Yes, the NFL draft is coming up at the end of the month. But after that, we’re pretty much football-less until training camp opens three months later. The Bucks County Playhouse in New Hope, PA, is hoping to fill the void with the play Tommy and Me, which will run from April 7 through April 17 at the New Hope theater.
Tommy and Me was written by Ray Didinger, who, if you’re a Philadelphia Eagles fanatic, you may know from NBC Sports Philadelphia’s pre- and post-Eagles’ games coverage. Before all that, Didinger covered the NFL for The Philadelphia Bulletin and The Philadelphia Daily News for more than 25 years. It was as a local sportswriter that he kinda-famously lobbied to get Tommy McDonald into the Pro Football Hall of Fame. Tommy and Me is the story of how that happened, and the unique friendship that bloomed in the process.
McDonald’s is a name that goes way (way) back. But it’s one that most Eagles fans have at least heard of. That’s because he was integral to the Eagles winning the 1960 NFL Championship. And before that magical night on February 4, 2018 – a few months before McDonald died at age 84 – it was all we had. With the Eagles trailing 6-0 midway through the first quarter of the 1960 championship game, McDonald caught a 22-yard pass from Norm Van Brocklin, then pulled down a 35-yard touchdown throw on the next play. The Eagles went on to defeat the highly vaunted Green Bay Packers and Vince Lombardi.
That game was a springboard for McDonald, who had his best seasons over the next two years. In 1961, he led the league in receiving yards and touchdowns. More importantly, he embarrassed the Giants. In 1961, he had seven receptions for 237 yards – which is still an Eagles’ single-game record – and two touchdowns. Two seasons earlier, he caught three touchdown passes and ran a punt back 81 yards for another touchdown against the Giants – with his jaw wired shut a week after he had broken it.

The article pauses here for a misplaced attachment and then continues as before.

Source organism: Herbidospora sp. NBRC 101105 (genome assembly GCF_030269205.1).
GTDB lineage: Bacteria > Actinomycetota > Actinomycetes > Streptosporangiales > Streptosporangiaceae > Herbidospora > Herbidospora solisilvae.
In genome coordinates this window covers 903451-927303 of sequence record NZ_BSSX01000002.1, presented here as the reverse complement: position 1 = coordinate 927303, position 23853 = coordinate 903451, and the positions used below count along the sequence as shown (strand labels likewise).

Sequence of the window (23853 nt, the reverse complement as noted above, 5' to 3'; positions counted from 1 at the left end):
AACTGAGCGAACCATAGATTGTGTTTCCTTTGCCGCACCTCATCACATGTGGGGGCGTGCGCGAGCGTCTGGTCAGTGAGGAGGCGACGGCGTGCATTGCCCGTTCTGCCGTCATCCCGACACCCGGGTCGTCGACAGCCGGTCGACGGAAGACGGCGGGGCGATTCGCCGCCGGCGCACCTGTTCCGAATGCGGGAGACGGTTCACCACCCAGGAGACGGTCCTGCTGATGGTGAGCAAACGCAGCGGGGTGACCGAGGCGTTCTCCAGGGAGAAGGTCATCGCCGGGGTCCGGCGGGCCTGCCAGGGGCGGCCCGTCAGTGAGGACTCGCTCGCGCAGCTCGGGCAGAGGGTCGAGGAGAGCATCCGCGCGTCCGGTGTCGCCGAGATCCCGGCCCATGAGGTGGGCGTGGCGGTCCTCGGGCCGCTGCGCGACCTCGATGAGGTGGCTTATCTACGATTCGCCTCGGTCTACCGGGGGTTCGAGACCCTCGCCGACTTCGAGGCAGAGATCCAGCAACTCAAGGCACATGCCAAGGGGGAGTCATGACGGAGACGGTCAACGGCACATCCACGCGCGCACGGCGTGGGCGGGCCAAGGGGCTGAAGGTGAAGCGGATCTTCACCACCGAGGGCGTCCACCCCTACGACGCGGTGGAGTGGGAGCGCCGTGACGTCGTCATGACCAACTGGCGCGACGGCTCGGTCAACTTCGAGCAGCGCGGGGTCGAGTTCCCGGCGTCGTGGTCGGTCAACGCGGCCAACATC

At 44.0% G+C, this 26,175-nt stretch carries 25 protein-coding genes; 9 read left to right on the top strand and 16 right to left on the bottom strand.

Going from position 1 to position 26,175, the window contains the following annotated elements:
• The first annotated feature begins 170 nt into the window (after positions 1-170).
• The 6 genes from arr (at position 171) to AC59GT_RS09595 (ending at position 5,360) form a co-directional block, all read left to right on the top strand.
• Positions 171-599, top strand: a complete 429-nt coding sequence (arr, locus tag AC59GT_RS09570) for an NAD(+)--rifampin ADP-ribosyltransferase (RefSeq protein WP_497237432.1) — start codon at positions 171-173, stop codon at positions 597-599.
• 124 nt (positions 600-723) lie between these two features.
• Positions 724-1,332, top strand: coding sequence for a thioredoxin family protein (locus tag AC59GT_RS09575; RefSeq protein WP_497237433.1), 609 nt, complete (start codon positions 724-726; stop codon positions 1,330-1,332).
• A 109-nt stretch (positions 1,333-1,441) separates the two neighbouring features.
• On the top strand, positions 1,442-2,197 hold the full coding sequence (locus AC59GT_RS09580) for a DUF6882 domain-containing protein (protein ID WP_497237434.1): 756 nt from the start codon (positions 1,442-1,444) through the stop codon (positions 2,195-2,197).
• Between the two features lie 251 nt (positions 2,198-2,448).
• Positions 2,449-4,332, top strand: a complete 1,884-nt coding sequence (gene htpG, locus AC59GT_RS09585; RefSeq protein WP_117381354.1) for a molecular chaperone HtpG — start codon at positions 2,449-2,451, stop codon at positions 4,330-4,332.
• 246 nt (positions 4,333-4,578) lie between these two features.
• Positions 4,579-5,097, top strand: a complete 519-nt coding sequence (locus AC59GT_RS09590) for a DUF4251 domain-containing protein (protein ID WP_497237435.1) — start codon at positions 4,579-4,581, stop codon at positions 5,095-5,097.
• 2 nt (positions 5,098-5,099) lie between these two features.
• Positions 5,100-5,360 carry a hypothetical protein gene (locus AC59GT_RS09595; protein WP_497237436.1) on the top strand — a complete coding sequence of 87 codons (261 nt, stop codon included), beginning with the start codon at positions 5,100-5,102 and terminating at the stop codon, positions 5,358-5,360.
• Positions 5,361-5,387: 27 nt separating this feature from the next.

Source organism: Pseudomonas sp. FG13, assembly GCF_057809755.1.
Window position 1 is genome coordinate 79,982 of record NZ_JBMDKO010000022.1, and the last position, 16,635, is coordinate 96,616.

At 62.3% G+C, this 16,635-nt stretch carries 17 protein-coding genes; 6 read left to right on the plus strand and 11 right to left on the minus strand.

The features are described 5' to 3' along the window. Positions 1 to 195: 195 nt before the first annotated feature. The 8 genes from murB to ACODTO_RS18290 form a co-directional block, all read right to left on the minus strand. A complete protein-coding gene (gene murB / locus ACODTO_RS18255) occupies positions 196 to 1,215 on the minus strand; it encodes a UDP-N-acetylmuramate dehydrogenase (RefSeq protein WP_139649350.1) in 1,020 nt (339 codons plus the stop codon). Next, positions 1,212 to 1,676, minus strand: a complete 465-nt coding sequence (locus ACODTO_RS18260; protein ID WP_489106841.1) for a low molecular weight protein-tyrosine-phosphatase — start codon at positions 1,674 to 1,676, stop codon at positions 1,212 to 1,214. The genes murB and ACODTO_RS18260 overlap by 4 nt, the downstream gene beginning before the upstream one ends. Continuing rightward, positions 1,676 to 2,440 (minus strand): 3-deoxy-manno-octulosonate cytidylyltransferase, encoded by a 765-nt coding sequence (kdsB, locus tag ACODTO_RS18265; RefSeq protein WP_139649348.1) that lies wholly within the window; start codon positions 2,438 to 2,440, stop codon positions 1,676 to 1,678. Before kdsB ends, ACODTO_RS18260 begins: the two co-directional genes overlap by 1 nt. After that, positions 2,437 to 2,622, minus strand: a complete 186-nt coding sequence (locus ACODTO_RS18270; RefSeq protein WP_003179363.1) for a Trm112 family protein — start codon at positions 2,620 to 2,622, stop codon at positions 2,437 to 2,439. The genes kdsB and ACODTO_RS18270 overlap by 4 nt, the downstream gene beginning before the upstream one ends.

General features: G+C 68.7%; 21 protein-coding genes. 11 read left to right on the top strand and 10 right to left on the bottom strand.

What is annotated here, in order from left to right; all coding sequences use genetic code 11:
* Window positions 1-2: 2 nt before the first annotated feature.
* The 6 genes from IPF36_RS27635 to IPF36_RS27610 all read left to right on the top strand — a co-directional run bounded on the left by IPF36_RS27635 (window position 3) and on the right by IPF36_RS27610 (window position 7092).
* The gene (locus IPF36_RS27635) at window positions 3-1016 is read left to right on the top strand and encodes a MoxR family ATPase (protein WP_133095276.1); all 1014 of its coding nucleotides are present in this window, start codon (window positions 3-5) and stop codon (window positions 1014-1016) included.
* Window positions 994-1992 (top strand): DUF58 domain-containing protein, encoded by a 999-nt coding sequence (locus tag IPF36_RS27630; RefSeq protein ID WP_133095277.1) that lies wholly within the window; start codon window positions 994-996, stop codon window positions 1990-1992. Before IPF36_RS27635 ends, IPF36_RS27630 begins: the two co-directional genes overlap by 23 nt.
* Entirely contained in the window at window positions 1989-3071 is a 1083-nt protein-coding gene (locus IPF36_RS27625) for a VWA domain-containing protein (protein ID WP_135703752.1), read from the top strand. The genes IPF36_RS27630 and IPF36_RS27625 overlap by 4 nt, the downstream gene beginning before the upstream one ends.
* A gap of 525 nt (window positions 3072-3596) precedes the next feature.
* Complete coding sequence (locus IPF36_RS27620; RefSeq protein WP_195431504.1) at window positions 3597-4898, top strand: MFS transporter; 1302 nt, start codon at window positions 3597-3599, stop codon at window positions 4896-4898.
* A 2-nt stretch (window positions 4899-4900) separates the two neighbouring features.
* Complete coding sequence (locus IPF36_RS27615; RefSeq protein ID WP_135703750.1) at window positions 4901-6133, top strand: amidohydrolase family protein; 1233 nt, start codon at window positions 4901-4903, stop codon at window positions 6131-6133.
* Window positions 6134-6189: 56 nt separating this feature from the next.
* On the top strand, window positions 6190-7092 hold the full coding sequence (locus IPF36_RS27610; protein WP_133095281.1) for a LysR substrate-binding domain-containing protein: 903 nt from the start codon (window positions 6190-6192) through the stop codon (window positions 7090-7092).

By the time he retired in 1969, McDonald was a six-time Pro Bowler (five as an Eagle). He finished his career with nearly 10,000 all-purpose yards and 84 touchdowns, which was the second-highest total in league history at the time. And he was only 5-foot-9 and 175 pounds. (Also, he was the last non-kicker to play in the NFL without a facemask. Though he rarely missed a game because of an injury.) And yet, McDonald was not a shoo-in for the hall of fame.
He was finally inducted in 1998, thanks largely to Didinger’s campaign. A fan favorite during his playing days in part because of his positive spirit, McDonald marked his induction with what’s been described as “one of the most enthusiastic, heartfelt and bizarre acceptance speeches ever.”
Following most performances at the Playhouse, Didinger will lead a discussion with a special guest. On opening night, it’s Eagles great Harold Carmichael, who was inducted into the hall of fame last year. You can buy tickets here.